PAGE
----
Burma’s long march to democracy

Nothing perhaps could be more embarrassing for a nation’s leader than to represent his country in a forum abroad just after his administration has been decisively defeated in an election at home. An electoral repudiation is an eloquent way of telling the world that a president has lost the right to speak for his people.

But for Burmese President Thein Sein, a former army general who attended the leaders’ summit of the Association of Southeast Asian Nations (Asean) in Cambodia on Wednesday, his party’s defeat in Burma’s (Myanmar’s) parliamentary by-election last Sunday will be a source of personal pride rather than of shame. To appreciate this irony is to understand what it means for the politics of a country like Burma to be graced by the participation of Asia’s most credible opposition leader, Aung San Suu Kyi.

Suu Kyi, who vied for one of the 45 parliamentary seats rendered vacant by the appointment of some of the military regime’s leaders to key posts in government, has won 92 percent of the votes in her rural constituency.  Forty other members of her party, the National League for Democracy (NLD), have taken most of the remaining seats. The fragile-looking pro-democracy icon and Nobel Peace Prize laureate, who was in detention for about 15 years, could have chosen not to participate in this election. She had every reason to ignore it.

At stake in this election were seats that make up no more than 7 percent of the total membership of parliament, where at least 25 percent of the seats are reserved for non-elected officials of the military. The Union Solidarity and Development Party, a proxy for the Burmese junta, remains firmly in control of government. The NLD’s victory does not in any way represent a sharing of power. By all accounts, this was no more than a “demonstration election” that the regime needed to lose (though probably not as badly as it has) in order to burnish its credentials as a government in transition to democracy.

Yet, to put it this way is to be cynically dismissive of the complex challenges that the situation in Burma today presents. It was Thein Sein who virtually begged Suu Kyi, the woman the junta jailed for many years, to join the election. That she responded positively testifies to her extraordinary patience and love of country. “I think there’s a need,” she recently told a public gathering, “for the participation of the military for the stability of the transformation period of our country. If the military and the people do unite together for the sake of our country, we can attain the development of our country in a very short time.” This political realism may not be entirely groundless. Suu Kyi sees the military—an institution her late father, the Burmese independence leader Aung San, once headed—as a partner in the nation’s development.

Despite the opposition’s landslide victory and the orderly conduct of the election, however, public skepticism persists. Asean may be inclined after this election to reward the regime by recommending that existing sanctions against the regime be lifted. But the Burmese public want to see if the transition is for real; for them, the litmus test of the regime’s true intentions will be the 2015 general elections.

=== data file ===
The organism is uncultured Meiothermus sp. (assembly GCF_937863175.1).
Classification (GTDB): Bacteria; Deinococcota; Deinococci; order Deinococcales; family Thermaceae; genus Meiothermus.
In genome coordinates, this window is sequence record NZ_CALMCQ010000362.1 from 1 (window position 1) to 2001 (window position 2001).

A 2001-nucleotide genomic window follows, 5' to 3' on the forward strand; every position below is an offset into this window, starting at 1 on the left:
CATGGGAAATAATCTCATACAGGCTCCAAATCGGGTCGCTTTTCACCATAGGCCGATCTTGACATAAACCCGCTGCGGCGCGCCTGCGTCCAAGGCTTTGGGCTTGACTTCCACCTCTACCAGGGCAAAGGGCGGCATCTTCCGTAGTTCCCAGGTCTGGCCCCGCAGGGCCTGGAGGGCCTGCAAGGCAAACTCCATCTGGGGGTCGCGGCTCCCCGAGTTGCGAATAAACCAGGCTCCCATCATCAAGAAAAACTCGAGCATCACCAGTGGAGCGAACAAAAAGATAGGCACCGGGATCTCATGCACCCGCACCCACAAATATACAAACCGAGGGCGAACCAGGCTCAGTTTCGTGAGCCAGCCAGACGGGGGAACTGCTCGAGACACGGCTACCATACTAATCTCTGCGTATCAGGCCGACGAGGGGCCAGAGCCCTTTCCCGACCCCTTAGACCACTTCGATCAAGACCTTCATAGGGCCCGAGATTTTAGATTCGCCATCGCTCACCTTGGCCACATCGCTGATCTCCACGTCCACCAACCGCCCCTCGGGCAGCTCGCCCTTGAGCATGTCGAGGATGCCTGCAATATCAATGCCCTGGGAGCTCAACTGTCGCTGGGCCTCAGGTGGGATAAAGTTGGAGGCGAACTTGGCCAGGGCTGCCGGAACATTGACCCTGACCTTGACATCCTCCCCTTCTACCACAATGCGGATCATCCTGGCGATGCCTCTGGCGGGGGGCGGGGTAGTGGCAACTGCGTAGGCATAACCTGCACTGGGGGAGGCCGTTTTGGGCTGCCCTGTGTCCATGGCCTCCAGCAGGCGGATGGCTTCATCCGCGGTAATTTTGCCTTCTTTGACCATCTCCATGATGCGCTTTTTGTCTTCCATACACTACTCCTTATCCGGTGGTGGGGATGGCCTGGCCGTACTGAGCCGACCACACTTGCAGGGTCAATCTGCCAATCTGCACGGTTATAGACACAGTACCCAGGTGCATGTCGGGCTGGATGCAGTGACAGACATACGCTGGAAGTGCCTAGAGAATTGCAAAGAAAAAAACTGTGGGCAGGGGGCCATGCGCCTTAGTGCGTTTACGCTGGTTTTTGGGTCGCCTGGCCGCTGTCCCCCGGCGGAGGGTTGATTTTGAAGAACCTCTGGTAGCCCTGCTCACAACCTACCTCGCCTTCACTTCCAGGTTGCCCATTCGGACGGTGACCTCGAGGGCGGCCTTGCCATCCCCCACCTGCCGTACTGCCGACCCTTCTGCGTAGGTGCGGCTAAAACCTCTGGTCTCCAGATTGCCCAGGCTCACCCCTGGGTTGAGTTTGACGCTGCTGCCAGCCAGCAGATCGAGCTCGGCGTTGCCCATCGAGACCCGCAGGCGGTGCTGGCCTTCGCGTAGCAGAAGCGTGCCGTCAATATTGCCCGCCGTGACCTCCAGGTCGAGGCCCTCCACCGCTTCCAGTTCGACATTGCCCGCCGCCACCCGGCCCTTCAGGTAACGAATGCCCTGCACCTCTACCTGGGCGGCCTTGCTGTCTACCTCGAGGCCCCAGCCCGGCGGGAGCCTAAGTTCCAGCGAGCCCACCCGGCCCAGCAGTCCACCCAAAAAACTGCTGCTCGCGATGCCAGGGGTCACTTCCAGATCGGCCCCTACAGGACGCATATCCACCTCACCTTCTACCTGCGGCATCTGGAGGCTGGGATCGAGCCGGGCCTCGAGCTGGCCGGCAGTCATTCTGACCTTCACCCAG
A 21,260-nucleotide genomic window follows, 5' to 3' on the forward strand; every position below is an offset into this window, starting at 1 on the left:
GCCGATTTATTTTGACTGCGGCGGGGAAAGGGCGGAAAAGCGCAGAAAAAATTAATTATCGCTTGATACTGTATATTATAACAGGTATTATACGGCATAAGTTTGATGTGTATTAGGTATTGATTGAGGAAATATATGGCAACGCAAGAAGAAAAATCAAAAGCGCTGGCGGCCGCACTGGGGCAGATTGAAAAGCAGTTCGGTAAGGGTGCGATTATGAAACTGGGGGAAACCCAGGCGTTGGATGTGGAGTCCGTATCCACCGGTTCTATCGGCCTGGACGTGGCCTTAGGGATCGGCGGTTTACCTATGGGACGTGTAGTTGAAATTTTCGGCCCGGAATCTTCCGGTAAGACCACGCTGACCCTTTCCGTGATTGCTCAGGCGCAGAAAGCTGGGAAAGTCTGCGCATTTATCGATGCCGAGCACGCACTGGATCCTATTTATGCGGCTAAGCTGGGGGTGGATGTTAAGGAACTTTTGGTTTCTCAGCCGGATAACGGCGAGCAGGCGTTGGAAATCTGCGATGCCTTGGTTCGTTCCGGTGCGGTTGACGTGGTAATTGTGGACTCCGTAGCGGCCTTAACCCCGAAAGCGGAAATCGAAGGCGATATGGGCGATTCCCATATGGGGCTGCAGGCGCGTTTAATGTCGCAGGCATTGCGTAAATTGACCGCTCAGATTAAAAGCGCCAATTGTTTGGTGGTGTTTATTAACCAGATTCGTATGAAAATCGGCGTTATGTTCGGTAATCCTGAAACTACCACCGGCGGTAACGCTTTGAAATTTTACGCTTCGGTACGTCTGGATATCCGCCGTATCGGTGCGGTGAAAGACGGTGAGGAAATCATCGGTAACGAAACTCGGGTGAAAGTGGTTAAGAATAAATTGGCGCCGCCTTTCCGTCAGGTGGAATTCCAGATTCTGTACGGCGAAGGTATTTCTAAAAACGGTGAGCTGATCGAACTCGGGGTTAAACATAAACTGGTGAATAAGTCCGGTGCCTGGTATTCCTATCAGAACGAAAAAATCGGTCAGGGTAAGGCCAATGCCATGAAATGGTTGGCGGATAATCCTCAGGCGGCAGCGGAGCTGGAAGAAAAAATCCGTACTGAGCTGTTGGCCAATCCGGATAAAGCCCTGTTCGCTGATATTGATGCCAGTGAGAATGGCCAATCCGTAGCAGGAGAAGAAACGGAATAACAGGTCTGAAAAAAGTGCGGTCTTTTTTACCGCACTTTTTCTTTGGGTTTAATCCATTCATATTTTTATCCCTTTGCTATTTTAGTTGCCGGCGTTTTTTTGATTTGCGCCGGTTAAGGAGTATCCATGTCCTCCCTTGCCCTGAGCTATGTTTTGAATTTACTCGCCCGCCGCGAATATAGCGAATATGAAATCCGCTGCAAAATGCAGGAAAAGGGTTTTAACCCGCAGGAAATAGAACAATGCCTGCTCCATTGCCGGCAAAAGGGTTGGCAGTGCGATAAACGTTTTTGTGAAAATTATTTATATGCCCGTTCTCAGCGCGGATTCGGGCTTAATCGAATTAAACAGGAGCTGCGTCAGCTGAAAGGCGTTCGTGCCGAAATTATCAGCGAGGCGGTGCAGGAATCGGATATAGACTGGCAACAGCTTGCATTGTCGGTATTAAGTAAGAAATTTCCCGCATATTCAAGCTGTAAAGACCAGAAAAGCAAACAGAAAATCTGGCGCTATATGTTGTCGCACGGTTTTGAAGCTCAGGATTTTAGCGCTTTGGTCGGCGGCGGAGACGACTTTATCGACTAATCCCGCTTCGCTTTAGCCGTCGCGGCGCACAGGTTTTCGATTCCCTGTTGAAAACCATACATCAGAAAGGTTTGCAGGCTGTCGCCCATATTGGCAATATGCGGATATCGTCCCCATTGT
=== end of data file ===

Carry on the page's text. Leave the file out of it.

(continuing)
For the last 50 years, the military has held sway over this impoverished nation, deploying its dictatorial powers to extract the natural wealth of the country—its timber and vast reserves of natural gas—while keeping at bay the ethnic and political forces that have historically opposed the military junta. In 1990, two years after the outrageous massacre of thousands of unarmed demonstrators, Burma held parliamentary elections calculated to draw the opposition into a terrain the junta thought it could control. The NLD called the generals’ bluff and swept the elections. Without being a candidate herself, Suu Kyi for the first time showed the military that if elections were held freely, the junta might not stay one day longer in power.

Unable to accept the 1990 election results, the junta turned around and invalidated the vote. Most of the leading figures of the opposition NLD, who should have been sitting in parliament, found themselves in jail instead.  Asean stood in horror as Burma’s generals, already known for their excessive brutality and corruption, continued to rule without accountability. But, while the United States, Britain, and the European Union took resolute steps to isolate the regime by imposing economic sanctions, Asean refused to go beyond its policy of “constructive engagement.”

Through all this, the detained Suu Kyi maintained a serene presence that was as powerful as it was non-violent. Several times, the junta urged her to leave the country and live in exile with her husband and two sons. But she chose to remain with her people, refusing to leave even after the death of her British husband out of fear that she won’t be allowed to return.  Separated from her family, she remained a thorn on the side of the Burmese military. Apart from South Africa’s Nelson Mandela, no other leader in the developing world commanded such a compelling moral power.

The more the junta tried to marginalize her, the bigger she grew in the eyes of the world.  It would have been easier for the generals to justify their iron grip if Suu Kyi had led an underground armed movement against the government. But this was not the path she chose.  She didn’t want to see her country destroyed by civil war, no matter how justified it might have been. She was confident that military rule would sooner or later come to an end, because, in the modern world, this type of government is no longer sustainable. Her optimism is being proven right.